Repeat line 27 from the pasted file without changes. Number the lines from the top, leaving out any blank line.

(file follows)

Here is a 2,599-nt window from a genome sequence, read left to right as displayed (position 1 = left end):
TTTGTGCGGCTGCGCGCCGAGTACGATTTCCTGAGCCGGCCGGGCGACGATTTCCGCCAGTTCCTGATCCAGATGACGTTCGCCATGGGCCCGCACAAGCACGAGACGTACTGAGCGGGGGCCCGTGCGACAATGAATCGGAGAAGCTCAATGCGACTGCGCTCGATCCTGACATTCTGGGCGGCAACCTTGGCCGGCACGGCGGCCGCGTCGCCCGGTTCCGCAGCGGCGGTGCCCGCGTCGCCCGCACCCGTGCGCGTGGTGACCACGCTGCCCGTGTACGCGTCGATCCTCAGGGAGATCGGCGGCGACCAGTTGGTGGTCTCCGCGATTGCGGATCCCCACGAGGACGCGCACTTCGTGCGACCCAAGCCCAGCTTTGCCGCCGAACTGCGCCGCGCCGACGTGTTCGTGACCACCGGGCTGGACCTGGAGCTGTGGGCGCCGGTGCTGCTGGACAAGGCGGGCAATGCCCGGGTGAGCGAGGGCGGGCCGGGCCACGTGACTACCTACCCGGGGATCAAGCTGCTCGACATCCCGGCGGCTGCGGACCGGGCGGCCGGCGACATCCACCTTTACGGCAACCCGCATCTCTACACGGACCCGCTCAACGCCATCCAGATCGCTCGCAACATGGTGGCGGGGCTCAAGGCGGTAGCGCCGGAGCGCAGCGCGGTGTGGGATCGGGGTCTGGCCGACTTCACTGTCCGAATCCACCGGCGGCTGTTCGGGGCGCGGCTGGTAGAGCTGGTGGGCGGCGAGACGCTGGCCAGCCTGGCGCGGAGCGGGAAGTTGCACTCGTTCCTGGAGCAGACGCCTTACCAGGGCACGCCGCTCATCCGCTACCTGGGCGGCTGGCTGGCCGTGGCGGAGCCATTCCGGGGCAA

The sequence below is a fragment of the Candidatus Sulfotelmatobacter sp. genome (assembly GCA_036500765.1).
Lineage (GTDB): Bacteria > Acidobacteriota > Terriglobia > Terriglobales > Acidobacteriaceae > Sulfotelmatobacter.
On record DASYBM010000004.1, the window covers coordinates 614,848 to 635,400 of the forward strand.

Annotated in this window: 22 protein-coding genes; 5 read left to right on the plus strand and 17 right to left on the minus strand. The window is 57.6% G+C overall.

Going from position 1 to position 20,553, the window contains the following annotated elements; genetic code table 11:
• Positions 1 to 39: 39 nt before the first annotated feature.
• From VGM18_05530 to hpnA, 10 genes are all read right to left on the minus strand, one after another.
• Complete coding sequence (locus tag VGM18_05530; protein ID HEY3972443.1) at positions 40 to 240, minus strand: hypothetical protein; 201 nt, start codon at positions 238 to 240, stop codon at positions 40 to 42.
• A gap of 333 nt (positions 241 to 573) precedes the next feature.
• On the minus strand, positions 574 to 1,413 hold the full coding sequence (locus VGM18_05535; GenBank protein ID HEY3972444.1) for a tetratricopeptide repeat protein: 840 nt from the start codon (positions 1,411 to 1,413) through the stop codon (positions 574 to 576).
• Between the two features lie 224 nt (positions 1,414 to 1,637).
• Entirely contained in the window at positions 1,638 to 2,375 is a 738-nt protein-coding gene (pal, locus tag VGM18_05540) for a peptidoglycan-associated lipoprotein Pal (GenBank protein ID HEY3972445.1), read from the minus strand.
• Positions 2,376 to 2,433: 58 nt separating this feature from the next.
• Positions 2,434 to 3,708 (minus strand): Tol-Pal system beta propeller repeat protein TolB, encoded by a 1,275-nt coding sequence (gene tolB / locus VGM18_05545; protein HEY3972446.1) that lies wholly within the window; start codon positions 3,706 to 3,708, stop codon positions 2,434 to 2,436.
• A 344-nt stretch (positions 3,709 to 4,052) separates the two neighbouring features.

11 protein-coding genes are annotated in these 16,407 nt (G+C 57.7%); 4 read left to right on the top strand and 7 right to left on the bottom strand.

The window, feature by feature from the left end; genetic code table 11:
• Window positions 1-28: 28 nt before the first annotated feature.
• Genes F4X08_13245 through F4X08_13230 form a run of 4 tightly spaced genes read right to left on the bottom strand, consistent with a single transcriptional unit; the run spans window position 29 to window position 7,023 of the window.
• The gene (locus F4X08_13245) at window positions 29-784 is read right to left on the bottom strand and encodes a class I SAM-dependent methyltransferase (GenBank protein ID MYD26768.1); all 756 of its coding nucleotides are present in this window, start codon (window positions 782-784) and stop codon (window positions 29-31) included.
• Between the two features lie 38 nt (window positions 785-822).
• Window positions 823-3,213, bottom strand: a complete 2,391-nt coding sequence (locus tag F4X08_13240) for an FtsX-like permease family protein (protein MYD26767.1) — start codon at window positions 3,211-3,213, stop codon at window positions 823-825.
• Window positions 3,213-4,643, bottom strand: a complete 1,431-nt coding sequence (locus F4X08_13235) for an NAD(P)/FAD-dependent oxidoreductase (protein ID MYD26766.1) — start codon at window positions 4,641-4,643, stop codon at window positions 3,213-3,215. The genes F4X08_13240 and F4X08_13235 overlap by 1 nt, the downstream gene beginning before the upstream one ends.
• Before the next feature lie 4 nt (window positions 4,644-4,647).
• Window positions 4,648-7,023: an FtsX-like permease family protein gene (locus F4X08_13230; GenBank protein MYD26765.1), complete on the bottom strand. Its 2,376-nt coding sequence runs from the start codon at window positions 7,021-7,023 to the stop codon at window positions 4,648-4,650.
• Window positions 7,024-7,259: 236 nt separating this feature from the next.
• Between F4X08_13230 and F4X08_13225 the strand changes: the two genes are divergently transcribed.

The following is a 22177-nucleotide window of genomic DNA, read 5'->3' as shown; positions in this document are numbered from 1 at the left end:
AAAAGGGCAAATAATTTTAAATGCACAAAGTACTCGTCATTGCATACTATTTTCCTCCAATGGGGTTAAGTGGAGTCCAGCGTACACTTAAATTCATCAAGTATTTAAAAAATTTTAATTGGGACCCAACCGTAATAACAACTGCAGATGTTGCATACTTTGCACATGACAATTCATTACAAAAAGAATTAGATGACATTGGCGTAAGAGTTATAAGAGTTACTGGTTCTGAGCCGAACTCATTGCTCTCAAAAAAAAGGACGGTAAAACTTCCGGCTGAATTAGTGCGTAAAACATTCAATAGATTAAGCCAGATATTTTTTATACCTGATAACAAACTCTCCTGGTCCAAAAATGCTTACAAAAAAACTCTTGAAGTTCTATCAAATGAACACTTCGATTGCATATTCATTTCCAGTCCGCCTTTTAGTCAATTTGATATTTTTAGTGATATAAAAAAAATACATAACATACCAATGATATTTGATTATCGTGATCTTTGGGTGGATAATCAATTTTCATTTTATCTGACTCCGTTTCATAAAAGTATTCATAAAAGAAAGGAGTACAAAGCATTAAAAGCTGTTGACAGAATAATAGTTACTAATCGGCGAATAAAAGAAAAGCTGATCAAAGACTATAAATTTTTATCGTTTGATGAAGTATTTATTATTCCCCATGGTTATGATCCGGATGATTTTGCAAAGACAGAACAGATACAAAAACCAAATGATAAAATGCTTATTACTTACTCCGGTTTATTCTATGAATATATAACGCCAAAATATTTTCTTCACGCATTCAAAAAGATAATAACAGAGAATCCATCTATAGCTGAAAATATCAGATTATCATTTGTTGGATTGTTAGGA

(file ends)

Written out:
• Window positions 4,648-7,023: an FtsX-like permease family protein gene (locus F4X08_13230; GenBank protein MYD26765.1), complete on the bottom strand. Its 2,376-nt coding sequence runs from the start codon at window positions 7,021-7,023 to the stop codon at window positions 4,648-4,650.